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How to Tie n' Dye

Home > Sydney > Fun Things To Do | Fashion | Craft
by Jessica Valls (subscribe)
Professional photographer, writting for fun!
Published April 26th 2012
How to Tie n' Dye

Feeling groovy? Feeling hippie?

Tie dye is great way to use old clothes that you like but don't wear anymore because they have lost their colour. Simply dye over them.

The best thing with tie n' dye is that you aren't just limited to t-shirts.You can tie dye short, skirts, tank tops, boob tubes, trousers, socks, underwear and even bed sheets or pillow slips.

So if you follow my steps, you'll get into the hippie trend in no time without spending too much.

First of all, you will need a couple of things before you get started:
Something white. A top, a skirts or whatever it is you want to dye.
Dye colours. You can find these at a craft store such as Spotlight. They have two different dye products, the cheap one and the more expensive. Personally I use the cheaper one, and it works just fine! They're about 7 bucks for each colour, but you can use them many times.
Squirt bottles – that is if you are dying multiple colours on one piece of fabric. Ketchup bottle will work perfectly for this. Or if you buy a tie dye kit it might include them.
String or rubber bands. I prefer string I find it easier to tie.
Rock Salt – will explain why later.
- A bucket – medium size will do unless you are planning to dye a sheet or something big. You won't need a bucket if you are doing multiple colours.
- And finally, rubber gloves if you don't want to get any dye on your hands, for those who don't mind, forget the gloves, it's just spending more money for nothing.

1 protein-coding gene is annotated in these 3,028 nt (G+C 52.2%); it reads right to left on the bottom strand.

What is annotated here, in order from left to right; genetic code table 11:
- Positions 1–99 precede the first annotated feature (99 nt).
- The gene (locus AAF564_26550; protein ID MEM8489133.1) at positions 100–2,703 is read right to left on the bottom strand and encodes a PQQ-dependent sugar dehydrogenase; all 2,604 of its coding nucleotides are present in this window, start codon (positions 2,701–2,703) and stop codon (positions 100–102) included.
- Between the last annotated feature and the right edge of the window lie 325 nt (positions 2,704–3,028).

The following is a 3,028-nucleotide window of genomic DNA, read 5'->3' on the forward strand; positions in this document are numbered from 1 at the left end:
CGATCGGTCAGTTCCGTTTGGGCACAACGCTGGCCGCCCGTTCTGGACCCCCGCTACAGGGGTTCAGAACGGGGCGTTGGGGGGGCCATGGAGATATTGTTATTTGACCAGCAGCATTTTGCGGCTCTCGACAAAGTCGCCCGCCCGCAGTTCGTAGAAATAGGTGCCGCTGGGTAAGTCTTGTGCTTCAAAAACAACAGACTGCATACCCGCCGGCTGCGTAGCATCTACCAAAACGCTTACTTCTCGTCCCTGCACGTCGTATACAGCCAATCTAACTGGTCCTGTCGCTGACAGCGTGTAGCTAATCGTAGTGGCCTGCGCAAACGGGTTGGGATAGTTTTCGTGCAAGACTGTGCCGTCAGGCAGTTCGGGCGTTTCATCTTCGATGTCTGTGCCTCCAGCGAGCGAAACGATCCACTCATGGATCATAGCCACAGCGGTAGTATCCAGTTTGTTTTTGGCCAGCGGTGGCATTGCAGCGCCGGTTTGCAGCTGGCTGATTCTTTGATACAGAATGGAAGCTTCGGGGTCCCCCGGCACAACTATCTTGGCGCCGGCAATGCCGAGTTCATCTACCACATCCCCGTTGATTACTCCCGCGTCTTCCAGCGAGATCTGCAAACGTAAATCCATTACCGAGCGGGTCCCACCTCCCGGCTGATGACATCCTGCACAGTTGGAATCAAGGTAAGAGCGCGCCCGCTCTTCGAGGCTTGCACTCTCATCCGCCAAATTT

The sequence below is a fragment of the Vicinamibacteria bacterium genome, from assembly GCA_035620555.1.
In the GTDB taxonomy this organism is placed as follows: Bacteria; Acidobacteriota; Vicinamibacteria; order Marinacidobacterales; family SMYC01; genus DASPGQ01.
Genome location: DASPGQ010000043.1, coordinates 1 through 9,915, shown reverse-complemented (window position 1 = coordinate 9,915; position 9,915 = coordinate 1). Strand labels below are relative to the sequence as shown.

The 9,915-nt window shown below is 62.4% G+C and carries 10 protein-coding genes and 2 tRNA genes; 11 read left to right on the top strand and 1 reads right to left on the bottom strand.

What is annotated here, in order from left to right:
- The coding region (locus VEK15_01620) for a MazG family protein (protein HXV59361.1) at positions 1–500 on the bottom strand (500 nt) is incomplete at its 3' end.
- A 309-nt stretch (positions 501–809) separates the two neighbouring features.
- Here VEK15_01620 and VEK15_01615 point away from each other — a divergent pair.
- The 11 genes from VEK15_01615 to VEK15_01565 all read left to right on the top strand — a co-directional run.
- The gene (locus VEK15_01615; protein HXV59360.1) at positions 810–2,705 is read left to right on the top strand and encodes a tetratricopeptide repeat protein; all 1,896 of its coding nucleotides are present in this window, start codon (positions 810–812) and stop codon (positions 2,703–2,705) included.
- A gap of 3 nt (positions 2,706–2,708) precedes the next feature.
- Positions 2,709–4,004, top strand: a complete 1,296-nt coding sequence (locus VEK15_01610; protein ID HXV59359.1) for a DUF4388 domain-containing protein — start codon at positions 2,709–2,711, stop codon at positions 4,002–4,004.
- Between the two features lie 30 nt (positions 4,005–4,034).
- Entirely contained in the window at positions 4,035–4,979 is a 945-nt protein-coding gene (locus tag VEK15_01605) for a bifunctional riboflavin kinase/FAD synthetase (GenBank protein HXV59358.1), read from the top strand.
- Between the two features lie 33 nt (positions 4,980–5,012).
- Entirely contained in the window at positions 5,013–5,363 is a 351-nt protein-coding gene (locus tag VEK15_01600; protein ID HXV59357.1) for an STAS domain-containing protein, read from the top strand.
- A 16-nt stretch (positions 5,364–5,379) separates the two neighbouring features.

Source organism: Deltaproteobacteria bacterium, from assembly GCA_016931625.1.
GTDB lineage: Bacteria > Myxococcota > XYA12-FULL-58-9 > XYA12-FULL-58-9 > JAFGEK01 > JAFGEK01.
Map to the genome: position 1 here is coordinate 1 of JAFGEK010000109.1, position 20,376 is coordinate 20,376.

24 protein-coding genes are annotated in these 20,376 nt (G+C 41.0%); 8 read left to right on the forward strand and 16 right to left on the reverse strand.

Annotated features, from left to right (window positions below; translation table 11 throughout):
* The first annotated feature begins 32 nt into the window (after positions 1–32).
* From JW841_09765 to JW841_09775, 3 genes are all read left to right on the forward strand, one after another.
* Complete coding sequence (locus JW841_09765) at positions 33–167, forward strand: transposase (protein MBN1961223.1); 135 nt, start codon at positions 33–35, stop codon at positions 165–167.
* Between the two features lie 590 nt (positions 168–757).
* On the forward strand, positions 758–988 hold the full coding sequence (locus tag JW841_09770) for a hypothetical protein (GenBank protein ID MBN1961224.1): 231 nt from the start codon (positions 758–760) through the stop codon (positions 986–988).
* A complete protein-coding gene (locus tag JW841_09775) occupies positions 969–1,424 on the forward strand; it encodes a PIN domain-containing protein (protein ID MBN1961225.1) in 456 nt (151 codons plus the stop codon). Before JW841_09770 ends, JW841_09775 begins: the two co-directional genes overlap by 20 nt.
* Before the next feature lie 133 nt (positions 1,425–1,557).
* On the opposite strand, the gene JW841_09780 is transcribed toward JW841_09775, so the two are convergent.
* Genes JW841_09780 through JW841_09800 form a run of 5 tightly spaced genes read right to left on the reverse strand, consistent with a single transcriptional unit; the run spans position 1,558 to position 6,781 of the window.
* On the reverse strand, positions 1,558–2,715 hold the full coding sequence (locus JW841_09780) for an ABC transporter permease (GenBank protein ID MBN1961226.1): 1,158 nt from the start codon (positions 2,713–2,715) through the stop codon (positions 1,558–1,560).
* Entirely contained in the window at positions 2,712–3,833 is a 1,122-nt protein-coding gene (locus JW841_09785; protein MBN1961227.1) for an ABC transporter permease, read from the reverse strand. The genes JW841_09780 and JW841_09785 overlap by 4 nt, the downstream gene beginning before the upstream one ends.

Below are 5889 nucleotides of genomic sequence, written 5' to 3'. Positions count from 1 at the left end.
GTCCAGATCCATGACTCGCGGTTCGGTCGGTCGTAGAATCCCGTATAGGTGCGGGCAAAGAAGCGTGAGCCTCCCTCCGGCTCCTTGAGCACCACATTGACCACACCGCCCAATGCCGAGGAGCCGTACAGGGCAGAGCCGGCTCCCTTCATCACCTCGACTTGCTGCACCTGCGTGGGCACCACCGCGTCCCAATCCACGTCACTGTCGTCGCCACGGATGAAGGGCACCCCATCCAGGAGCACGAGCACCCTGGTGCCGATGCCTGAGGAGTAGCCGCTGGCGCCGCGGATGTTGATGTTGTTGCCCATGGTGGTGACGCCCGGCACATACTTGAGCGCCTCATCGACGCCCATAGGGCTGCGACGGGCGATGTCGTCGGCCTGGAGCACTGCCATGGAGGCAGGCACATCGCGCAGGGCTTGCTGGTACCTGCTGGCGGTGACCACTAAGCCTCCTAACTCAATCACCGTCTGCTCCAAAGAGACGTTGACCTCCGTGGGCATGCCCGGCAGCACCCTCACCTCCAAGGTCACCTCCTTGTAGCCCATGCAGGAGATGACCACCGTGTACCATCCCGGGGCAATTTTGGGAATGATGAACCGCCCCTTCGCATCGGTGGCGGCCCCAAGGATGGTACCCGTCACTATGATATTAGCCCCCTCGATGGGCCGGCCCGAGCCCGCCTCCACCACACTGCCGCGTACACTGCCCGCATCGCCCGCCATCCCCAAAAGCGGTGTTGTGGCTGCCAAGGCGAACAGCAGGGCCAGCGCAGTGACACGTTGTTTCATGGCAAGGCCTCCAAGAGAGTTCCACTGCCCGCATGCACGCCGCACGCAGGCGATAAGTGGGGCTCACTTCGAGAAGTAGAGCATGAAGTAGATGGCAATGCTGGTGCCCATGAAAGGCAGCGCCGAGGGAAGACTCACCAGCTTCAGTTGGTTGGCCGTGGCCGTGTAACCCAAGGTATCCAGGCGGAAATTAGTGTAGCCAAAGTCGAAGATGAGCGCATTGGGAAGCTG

Now you've got all your equipment, you can prepare the rest.

You will need to pre-wash and dry the fabric before use. This will remove any impurities and bring it to the right size. Some fabrics tend to shrink; we wouldn't want that to happen after all the work and effort put into it.

After you have prepared everything you will need to learn and check out the different designs you can create.

There are so many different ways to tie a fabric and even if you do the same pattern twice, the result will always be different. That's what I like with tie n dye.

Here are a couple of basic tying techniques you can use:

Circles

Pick up the fabric with thumb and forefinger at the point you choose to be the centre of the circle you are going to make.

With the other hand arrange the pleats around the central axis like a closed umbrella.

Smooth the fabric down and hold tight at the base and let go of the centre.

Now with string tie a know around the base, really tight.

Then, continue wrapping the string around the fabric until you reach the tip and go back down, still wrapping the string around until you reach the base again.

Tie the end of the string with a very tight knot. Variation: before tying the string, poke the centre tip down inside the rest of the circle, it will give another effect.

You can do this as many times as you want on the fabric, and in any sizes. If you want big circles just make bigger bases and vise versa.




Stripes

Roll the fabric very lose making it into a tube. The stripes will be at right angle to the tube so think of the way you want your stripes to be before rolling your fabric.

Then tie at the same intervals or as far as you want your stripes to be. Make sure to wrap the string a few times around the fabric and tie it tight. Remember, the more string or rubber band you have the more white there will be.



Knots

Hold the fabric on both ends and twist it into a long rope. Now tie this rope into a big knot and tighten as much as you can without damaging the fabric.

This technique works best on long sleeves, trousers or any other fabric that will make a long rope. You can also tie as many knots as you can. That will also change the style.

Spirals